Friday, September 27, 2013
DJ: KKR Lands $1.7bn Deal To Buy Panasonic's Health-Care Unit
TOKYO-- U.S. private-equity giant KKR & Co. (KKR) landed its biggest deal in the Japanese market with an agreement to buy Panasonic Corp.'s (6752) health-care unit for Y165 billion ($1.7 billion).
Industry watchers say the partnership between the consumer electronics brand and the U.S. buyout fund could help to breathe life into Japan's long-moribund market for private equity.
The KKR investment also comes as private-equity heads are recently seeing fresh opportunities on the back of a steady rise in share prices and a growing willingness among some Japanese companies to shed nonessential assets.
"This could be a great model for rest of corporate Japan. The big Japanese companies in almost any industry have all sorts of non-core assets that they should have sold long ago," said Kenneth Lebrun, a partner and M&A expert at Shearman & Sterling LLP in Tokyo.
"There is a lot of skepticism because it's taken so long for change to come. But on the other hand, the opportunities are still huge. There are hundreds and hundreds of potential assets that private equity would love to buy," Mr. Lebrun said.
Panasonic is recovering from one of the biggest losses in Japanese corporate history. After a failed bet on flat-panel televisions and the commoditized display technology that underpins them, Panasonic has lost more than Y750 billion ($7.5 billion) in each of the last two fiscal years.
Last year, the company tapped Kazuhiro Tsuga to reshape Panasonic as an industrial company, which is less vulnerable to the volatility of consumer electronics and more focused on what it sees as more stable and promising businesses such as equipping environmentally-friendly buildings and supplying car makers with green energy components.
As another part of his strategy, Panasonic said it aims to eliminate losses at struggling divisions. It has scaled back its television operations, spun off its chip business into a partnership with Fujitsu Ltd.'s semiconductor operations, and pulled out of producing smartphones for consumers. The healthcare business, while profitable, was targeted by Mr. Tsuga as a unit looking to accept capital from a third party, which had the finances to fund its expansion and a deep knowledge of the medical industry.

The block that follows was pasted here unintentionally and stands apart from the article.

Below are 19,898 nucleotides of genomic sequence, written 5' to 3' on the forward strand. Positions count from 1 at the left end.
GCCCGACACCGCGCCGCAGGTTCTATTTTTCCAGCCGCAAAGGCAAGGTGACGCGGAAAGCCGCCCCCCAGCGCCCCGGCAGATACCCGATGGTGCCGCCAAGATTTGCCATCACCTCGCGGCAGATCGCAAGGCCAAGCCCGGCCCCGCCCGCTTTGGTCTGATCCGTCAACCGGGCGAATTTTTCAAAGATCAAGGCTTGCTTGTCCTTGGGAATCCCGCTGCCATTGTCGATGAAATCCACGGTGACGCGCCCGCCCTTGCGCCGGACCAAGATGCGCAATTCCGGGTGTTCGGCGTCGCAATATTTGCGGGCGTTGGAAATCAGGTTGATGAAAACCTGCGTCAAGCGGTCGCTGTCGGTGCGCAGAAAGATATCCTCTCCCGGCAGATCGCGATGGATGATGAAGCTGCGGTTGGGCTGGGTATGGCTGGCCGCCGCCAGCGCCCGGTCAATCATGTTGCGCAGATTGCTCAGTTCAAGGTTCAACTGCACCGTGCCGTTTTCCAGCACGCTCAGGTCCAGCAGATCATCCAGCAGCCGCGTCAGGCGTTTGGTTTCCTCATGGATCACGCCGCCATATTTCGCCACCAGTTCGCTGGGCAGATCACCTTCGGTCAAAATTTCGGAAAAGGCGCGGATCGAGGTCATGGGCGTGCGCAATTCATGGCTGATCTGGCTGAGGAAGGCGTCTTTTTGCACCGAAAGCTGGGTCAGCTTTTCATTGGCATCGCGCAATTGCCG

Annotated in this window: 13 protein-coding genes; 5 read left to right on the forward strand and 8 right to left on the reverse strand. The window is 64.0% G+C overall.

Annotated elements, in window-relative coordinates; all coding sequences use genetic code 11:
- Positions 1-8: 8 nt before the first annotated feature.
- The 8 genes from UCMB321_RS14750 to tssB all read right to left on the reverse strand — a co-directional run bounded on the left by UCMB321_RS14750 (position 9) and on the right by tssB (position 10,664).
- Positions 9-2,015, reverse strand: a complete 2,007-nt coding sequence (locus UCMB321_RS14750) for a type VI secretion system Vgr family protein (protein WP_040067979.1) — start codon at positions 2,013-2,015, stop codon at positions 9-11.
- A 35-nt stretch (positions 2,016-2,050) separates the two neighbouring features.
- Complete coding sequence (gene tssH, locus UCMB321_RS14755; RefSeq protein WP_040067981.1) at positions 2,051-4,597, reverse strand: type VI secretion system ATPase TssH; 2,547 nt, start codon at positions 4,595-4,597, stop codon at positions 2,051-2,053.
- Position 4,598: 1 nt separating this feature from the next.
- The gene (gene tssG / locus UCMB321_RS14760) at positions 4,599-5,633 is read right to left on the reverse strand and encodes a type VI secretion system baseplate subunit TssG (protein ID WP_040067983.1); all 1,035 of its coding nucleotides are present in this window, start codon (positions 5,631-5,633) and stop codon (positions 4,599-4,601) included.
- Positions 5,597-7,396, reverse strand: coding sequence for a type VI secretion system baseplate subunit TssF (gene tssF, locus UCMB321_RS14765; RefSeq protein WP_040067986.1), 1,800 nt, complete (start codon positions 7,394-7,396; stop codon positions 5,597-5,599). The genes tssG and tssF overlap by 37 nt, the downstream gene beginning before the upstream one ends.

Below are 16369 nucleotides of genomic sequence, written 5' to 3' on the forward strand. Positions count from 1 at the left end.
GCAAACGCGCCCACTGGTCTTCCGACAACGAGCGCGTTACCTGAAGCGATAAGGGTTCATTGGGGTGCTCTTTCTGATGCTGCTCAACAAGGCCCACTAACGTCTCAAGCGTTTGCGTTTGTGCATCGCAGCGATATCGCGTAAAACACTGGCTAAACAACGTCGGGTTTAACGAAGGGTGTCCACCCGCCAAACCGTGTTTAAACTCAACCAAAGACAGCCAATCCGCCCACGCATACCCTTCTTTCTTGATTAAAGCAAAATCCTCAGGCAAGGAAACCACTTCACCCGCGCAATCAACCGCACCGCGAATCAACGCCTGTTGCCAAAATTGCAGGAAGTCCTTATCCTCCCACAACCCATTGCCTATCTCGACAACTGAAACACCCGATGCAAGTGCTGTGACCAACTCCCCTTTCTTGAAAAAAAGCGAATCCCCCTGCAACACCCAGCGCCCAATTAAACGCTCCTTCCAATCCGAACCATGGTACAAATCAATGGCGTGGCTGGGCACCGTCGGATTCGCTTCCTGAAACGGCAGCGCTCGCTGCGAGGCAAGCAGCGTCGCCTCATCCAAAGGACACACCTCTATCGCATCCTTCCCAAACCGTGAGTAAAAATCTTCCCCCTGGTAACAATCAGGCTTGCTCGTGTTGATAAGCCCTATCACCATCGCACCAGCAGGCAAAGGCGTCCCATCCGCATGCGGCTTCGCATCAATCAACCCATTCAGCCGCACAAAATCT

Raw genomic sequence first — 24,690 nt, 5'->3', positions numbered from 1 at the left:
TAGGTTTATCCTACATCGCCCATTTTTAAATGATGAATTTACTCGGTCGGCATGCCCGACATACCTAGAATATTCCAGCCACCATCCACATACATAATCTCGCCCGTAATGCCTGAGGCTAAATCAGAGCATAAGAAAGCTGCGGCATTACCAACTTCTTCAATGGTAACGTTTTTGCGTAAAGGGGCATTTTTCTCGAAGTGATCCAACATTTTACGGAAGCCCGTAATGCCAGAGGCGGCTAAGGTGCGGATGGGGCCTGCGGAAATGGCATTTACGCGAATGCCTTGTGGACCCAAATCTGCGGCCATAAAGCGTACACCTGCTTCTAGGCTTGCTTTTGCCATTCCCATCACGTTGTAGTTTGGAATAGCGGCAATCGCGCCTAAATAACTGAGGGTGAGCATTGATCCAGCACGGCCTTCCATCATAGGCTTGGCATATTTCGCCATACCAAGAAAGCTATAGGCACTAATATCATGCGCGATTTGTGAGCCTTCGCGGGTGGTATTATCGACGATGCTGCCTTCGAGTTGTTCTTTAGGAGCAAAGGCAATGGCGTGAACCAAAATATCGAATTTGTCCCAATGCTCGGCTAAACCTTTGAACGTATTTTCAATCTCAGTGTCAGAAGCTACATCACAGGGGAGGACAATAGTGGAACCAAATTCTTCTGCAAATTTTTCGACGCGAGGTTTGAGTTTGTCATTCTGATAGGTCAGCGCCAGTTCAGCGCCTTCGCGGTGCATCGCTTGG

Under the agreement, KKR will own an 80% stake in Panasonic Healthcare Co., while Panasonic will own the rest. The transaction, which will generate roughly Y75 billion in non-operating profit for Panasonic, is expected to close by the end of March 2014.
"We believe that partnering with KKR will also allow us to learn from KKR's global operational and business management expertise as we pursue the next stage in growth for Panasonic," Mr. Tsuga said in a statement.
The bid for the healthcare business had drawn interest from multiple companies such as Toshiba Corp. (6502) and a consortium including Bain Capital LLC, another U.S. private-equity firm, according to people with knowledge of the matter said. KKR won preferential negotiating rights after presenting the highest price among the bidders, one of the people said.
The healthcare unit, headlined by Panasonic's blood glucose monitoring sensors, generated sales of Y134.3 billion and an operating profit of Y8.7 billion for the fiscal year ended in March. Its margins are considerably higher than most of Panasonic's other divisions, but its sales and profits were mostly flat.
Having opened its Tokyo branch in 2006, the Panasonic deal represents KKR's biggest and only its second major investment in the Japanese market since it acquired temporary staffing agency Intelligence for $356 million in 2010.
The New York fund, run by Henry Kravis and George Roberts, recently raised $6 billion to be invested through out Asia. In April, KKR appointed Hirofumi Hirano, a turnaround expert, as the chief executive of its Japan office and has strengthened its Tokyo team by hiring two directors from Goldman Sachs and McKinsey & Co.
"Japan is a very important and attractive market for KKR, and our experienced team on the ground in Japan looks forward to leveraging KKR's global expertise and experience to make this a highly successful partnership," Mr. Kravis said in the joint statement.
Despite its robust funding ability to buy the Panasonic unit, KKR had earlier discussed working with the government-backed Innovation Network Corp. of Japan to help ease concerns over a private-equity investment, according to one of the people familiar with the deal. While the option of co-investment is not entirely ruled out, the talks between the two have not advanced further, the person added.
Panasonic was advised by Bank of America Merrill Lynch, and KKR worked with Goldman Sachs Group Inc.